Fear of anti-Semitism in Europe in the 1840s led Jews, many of them German speaking, to leave Europe and come to the United States.
Some of those people settled in Quincy and created the first orthodox Jewish community and synagogue.
But a move to a more modern way of looking at the Jewish faith caused a split and led a group of Jews to create a reformed Jewish temple called B'nai Sholom.
Myron and Diane Kirsch have called the B'nai Sholom temple in Quincy their spiritual home for more than 50 years. It is where they were married and where they raised their children in the faith they so dearly love.
The story of the B'nai Sholom temple is intimately connected to the history of Quincy.
The corner stone of the temple was laid in 1869 and the temple dedication in 1870 was a citywide celebration.
"There were parades all through town with the mayor, alderman, all sorts of judges," Myron Kirsch said. " And they came here from the Baptist church they had rented."
Just before that dedication, the original synagogue, B'nai Abraham was destroyed by fire.
In 1871 ,after the dedication of B'nai Sholom, the two congregations decided to merge.
"Since 1871 this congregation thrived," Kirsch said. "It had, there were 500 members at that time and its just gone ever since."
1970 was a special year for the temple.
"All of the items that were put into the cornerstone, in 1970 we had a hundredth anniversary and those items are in the back of the sanctuary in a case," Myron Kirsch said. "So they are there for people to see."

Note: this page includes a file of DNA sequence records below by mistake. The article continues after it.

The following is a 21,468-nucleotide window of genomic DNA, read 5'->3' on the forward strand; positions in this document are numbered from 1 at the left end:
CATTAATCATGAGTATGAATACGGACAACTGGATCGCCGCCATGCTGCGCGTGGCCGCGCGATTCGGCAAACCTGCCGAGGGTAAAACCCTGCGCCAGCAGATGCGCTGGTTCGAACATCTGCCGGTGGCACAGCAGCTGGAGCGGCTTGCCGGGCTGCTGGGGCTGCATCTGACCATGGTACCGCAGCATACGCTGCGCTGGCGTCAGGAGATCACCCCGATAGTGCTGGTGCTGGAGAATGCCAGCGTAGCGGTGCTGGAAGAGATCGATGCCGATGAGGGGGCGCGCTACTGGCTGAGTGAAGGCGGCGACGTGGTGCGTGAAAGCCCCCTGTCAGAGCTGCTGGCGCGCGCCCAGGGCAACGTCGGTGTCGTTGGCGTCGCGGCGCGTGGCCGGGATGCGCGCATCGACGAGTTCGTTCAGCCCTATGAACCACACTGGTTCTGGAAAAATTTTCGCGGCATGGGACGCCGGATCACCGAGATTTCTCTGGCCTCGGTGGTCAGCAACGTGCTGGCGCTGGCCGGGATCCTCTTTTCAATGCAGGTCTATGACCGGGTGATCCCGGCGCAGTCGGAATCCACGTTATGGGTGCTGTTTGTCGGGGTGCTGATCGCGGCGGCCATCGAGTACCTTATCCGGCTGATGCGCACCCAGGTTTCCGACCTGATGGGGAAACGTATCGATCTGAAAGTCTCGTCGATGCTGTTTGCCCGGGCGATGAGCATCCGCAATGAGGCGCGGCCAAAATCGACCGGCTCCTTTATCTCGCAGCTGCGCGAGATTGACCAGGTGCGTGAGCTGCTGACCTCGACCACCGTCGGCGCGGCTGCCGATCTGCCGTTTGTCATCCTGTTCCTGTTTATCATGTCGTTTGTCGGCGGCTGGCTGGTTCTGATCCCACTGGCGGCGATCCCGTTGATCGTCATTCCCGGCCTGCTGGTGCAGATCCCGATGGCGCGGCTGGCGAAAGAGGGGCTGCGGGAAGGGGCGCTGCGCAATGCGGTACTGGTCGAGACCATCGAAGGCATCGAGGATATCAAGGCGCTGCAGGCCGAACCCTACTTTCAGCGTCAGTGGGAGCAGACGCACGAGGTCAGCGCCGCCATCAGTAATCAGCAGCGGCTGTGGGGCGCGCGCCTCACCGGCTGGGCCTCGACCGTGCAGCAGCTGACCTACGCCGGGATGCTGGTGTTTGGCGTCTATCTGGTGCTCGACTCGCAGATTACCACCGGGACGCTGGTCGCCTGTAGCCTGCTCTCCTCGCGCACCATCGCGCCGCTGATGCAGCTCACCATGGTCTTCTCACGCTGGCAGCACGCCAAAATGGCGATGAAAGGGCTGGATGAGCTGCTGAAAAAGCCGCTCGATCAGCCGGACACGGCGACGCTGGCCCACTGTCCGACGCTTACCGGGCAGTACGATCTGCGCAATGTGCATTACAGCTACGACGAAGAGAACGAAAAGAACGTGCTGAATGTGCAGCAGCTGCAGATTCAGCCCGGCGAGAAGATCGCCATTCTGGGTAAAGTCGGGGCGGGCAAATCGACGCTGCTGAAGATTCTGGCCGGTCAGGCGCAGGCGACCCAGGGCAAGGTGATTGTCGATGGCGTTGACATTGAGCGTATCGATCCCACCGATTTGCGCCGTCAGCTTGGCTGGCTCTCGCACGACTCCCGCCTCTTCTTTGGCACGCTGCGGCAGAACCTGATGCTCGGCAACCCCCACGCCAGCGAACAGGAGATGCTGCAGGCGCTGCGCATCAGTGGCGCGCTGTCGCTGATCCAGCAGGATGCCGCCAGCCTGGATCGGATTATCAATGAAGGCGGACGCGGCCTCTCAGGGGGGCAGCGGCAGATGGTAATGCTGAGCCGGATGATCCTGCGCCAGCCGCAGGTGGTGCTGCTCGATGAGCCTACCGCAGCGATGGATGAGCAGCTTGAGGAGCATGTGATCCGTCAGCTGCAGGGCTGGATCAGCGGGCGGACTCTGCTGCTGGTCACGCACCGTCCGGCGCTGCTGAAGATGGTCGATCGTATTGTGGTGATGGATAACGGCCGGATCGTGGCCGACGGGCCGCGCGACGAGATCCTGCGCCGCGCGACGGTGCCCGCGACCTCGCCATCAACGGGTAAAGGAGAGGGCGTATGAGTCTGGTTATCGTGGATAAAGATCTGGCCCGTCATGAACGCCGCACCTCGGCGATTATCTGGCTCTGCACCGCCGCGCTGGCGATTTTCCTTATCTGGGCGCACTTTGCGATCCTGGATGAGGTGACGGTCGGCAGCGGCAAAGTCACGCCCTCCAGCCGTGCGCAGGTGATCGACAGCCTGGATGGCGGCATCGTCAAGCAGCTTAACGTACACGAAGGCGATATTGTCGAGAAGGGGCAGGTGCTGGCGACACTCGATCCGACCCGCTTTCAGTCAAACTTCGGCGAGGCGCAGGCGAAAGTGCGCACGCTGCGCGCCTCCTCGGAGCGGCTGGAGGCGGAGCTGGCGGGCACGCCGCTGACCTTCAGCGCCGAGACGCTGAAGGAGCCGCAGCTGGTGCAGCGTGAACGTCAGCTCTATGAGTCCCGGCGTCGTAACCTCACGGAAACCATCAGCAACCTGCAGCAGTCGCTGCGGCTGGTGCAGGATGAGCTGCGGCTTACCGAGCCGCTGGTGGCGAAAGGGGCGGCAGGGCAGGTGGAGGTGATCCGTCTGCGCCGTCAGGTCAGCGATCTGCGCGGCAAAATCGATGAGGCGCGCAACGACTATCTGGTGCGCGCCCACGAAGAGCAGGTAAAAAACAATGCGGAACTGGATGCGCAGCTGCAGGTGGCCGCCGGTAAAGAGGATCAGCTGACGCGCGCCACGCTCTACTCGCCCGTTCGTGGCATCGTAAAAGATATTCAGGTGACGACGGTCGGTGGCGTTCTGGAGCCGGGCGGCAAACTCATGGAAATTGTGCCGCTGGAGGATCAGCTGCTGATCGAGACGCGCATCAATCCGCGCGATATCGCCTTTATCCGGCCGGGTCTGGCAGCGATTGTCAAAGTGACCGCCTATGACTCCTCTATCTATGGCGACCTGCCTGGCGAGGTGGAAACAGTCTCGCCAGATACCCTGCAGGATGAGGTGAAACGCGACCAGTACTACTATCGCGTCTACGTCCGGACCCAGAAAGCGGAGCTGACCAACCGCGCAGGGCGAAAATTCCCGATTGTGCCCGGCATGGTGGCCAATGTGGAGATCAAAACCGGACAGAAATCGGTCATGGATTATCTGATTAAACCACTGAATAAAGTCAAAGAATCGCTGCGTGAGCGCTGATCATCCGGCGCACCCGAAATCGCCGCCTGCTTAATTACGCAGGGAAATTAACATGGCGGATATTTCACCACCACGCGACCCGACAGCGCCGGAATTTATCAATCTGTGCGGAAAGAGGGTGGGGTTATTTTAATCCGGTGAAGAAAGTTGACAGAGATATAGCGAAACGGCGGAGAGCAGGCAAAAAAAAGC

Some of those items include a selection of newspapers from 1869, a book listing the names of the original members of the congregation and a selection of currency from the time including some 25 & 50 cent notes.
The temple continues to offer a spiritual home to Quincy's Jewish community like Quincian Carla Gordon.
"When I moved here a number of years ago, it was really important for me to find a place that I could have my children have sunday school, a place for them to prepare for their bar and bat mitzvahs and a place for me to go on Friday nights and socialize with the members of the Jewish community," Gordon said.
The fears of anti-Semitism that drove the city's original Jewish settlers from Europe, never took root in Quincy.
"There's never been any anti-Jewish feelings in the community," Kirsch said. "Quincy's a wonderful place."
The B'nai Sholom temple is the oldest Jewish temple in continuous use in Illinois.
And it is the second oldest reform congregation in continuous use west of the Appalachian mountains.
Learn more about the Jewish migration to Quincy here .